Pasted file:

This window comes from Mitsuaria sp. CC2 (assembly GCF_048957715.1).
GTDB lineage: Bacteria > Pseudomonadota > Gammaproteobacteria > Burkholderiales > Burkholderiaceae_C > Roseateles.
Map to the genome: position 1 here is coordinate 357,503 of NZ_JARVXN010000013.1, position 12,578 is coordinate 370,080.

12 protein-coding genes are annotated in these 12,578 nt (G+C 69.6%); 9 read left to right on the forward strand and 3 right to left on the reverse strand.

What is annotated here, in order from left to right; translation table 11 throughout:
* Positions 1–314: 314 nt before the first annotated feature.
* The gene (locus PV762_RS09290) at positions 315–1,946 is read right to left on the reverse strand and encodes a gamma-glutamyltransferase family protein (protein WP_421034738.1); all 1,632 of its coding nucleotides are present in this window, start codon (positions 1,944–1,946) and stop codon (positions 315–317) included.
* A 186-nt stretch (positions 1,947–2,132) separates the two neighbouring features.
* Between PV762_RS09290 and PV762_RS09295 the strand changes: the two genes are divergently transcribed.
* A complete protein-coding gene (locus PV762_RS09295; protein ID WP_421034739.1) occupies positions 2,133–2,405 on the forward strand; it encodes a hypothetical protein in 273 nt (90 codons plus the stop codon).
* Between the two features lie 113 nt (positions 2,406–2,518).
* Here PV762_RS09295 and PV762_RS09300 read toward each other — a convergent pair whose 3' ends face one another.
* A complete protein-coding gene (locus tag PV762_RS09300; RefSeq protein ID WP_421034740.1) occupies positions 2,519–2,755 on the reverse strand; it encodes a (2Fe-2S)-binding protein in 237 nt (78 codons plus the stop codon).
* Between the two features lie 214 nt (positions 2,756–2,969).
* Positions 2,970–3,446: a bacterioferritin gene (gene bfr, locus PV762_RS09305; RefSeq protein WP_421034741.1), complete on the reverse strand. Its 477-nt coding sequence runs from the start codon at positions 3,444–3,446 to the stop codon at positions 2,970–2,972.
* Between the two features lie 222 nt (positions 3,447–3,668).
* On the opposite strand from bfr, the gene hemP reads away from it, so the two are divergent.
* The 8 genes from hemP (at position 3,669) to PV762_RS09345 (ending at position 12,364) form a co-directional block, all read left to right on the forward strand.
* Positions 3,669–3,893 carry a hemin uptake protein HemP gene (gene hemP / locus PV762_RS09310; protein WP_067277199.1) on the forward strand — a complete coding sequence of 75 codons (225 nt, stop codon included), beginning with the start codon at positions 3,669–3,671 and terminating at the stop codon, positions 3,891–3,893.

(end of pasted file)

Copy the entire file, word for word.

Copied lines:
This window comes from Mitsuaria sp. CC2 (assembly GCF_048957715.1).
GTDB lineage: Bacteria > Pseudomonadota > Gammaproteobacteria > Burkholderiales > Burkholderiaceae_C > Roseateles.
Map to the genome: position 1 here is coordinate 357,503 of NZ_JARVXN010000013.1, position 12,578 is coordinate 370,080.

12 protein-coding genes are annotated in these 12,578 nt (G+C 69.6%); 9 read left to right on the forward strand and 3 right to left on the reverse strand.

What is annotated here, in order from left to right; translation table 11 throughout:
* Positions 1–314: 314 nt before the first annotated feature.
* The gene (locus PV762_RS09290) at positions 315–1,946 is read right to left on the reverse strand and encodes a gamma-glutamyltransferase family protein (protein WP_421034738.1); all 1,632 of its coding nucleotides are present in this window, start codon (positions 1,944–1,946) and stop codon (positions 315–317) included.
* A 186-nt stretch (positions 1,947–2,132) separates the two neighbouring features.
* Between PV762_RS09290 and PV762_RS09295 the strand changes: the two genes are divergently transcribed.
* A complete protein-coding gene (locus PV762_RS09295; protein ID WP_421034739.1) occupies positions 2,133–2,405 on the forward strand; it encodes a hypothetical protein in 273 nt (90 codons plus the stop codon).
* Between the two features lie 113 nt (positions 2,406–2,518).
* Here PV762_RS09295 and PV762_RS09300 read toward each other — a convergent pair whose 3' ends face one another.
* A complete protein-coding gene (locus tag PV762_RS09300; RefSeq protein ID WP_421034740.1) occupies positions 2,519–2,755 on the reverse strand; it encodes a (2Fe-2S)-binding protein in 237 nt (78 codons plus the stop codon).
* Between the two features lie 214 nt (positions 2,756–2,969).
* Positions 2,970–3,446: a bacterioferritin gene (gene bfr, locus PV762_RS09305; RefSeq protein WP_421034741.1), complete on the reverse strand. Its 477-nt coding sequence runs from the start codon at positions 3,444–3,446 to the stop codon at positions 2,970–2,972.
* Between the two features lie 222 nt (positions 3,447–3,668).
* On the opposite strand from bfr, the gene hemP reads away from it, so the two are divergent.
* The 8 genes from hemP (at position 3,669) to PV762_RS09345 (ending at position 12,364) form a co-directional block, all read left to right on the forward strand.
* Positions 3,669–3,893 carry a hemin uptake protein HemP gene (gene hemP / locus PV762_RS09310; protein WP_067277199.1) on the forward strand — a complete coding sequence of 75 codons (225 nt, stop codon included), beginning with the start codon at positions 3,669–3,671 and terminating at the stop codon, positions 3,891–3,893.